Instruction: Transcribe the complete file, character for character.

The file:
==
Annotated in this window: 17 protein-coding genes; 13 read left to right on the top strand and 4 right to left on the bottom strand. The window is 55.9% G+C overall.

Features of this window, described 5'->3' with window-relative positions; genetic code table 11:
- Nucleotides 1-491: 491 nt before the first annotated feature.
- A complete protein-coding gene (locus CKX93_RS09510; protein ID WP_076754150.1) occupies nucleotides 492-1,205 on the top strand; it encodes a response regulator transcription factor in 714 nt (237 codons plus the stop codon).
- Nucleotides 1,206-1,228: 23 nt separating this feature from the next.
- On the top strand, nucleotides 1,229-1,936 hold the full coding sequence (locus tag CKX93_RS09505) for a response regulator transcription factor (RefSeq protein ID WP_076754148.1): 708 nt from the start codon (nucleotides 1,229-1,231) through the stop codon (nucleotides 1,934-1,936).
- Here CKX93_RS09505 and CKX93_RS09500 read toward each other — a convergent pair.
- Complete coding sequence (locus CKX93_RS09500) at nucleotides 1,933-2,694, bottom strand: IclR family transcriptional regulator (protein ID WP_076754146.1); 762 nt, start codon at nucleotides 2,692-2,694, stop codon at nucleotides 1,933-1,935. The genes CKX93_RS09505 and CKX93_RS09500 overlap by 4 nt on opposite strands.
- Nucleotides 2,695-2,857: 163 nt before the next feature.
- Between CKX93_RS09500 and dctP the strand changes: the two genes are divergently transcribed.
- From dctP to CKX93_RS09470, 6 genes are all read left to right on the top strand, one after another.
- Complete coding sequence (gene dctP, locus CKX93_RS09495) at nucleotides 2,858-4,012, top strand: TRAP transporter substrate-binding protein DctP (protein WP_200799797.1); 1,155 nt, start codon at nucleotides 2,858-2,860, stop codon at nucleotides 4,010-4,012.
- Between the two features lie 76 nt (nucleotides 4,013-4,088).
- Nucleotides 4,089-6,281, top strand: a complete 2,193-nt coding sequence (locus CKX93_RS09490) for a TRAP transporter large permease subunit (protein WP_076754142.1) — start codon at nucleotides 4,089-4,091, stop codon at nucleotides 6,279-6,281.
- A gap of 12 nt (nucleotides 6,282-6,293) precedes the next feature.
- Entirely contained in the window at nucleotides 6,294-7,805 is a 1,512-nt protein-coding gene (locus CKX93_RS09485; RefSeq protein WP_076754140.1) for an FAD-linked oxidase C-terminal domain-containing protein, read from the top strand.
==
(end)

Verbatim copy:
Annotated in this window: 17 protein-coding genes; 13 read left to right on the top strand and 4 right to left on the bottom strand. The window is 55.9% G+C overall.

Features of this window, described 5'->3' with window-relative positions; genetic code table 11:
- Nucleotides 1-491: 491 nt before the first annotated feature.
- A complete protein-coding gene (locus CKX93_RS09510; protein ID WP_076754150.1) occupies nucleotides 492-1,205 on the top strand; it encodes a response regulator transcription factor in 714 nt (237 codons plus the stop codon).
- Nucleotides 1,206-1,228: 23 nt separating this feature from the next.
- On the top strand, nucleotides 1,229-1,936 hold the full coding sequence (locus tag CKX93_RS09505) for a response regulator transcription factor (RefSeq protein ID WP_076754148.1): 708 nt from the start codon (nucleotides 1,229-1,231) through the stop codon (nucleotides 1,934-1,936).
- Here CKX93_RS09505 and CKX93_RS09500 read toward each other — a convergent pair.
- Complete coding sequence (locus CKX93_RS09500) at nucleotides 1,933-2,694, bottom strand: IclR family transcriptional regulator (protein ID WP_076754146.1); 762 nt, start codon at nucleotides 2,692-2,694, stop codon at nucleotides 1,933-1,935. The genes CKX93_RS09505 and CKX93_RS09500 overlap by 4 nt on opposite strands.
- Nucleotides 2,695-2,857: 163 nt before the next feature.
- Between CKX93_RS09500 and dctP the strand changes: the two genes are divergently transcribed.
- From dctP to CKX93_RS09470, 6 genes are all read left to right on the top strand, one after another.
- Complete coding sequence (gene dctP, locus CKX93_RS09495) at nucleotides 2,858-4,012, top strand: TRAP transporter substrate-binding protein DctP (protein WP_200799797.1); 1,155 nt, start codon at nucleotides 2,858-2,860, stop codon at nucleotides 4,010-4,012.
- Between the two features lie 76 nt (nucleotides 4,013-4,088).
- Nucleotides 4,089-6,281, top strand: a complete 2,193-nt coding sequence (locus CKX93_RS09490) for a TRAP transporter large permease subunit (protein WP_076754142.1) — start codon at nucleotides 4,089-4,091, stop codon at nucleotides 6,279-6,281.
- A gap of 12 nt (nucleotides 6,282-6,293) precedes the next feature.
- Entirely contained in the window at nucleotides 6,294-7,805 is a 1,512-nt protein-coding gene (locus CKX93_RS09485; RefSeq protein WP_076754140.1) for an FAD-linked oxidase C-terminal domain-containing protein, read from the top strand.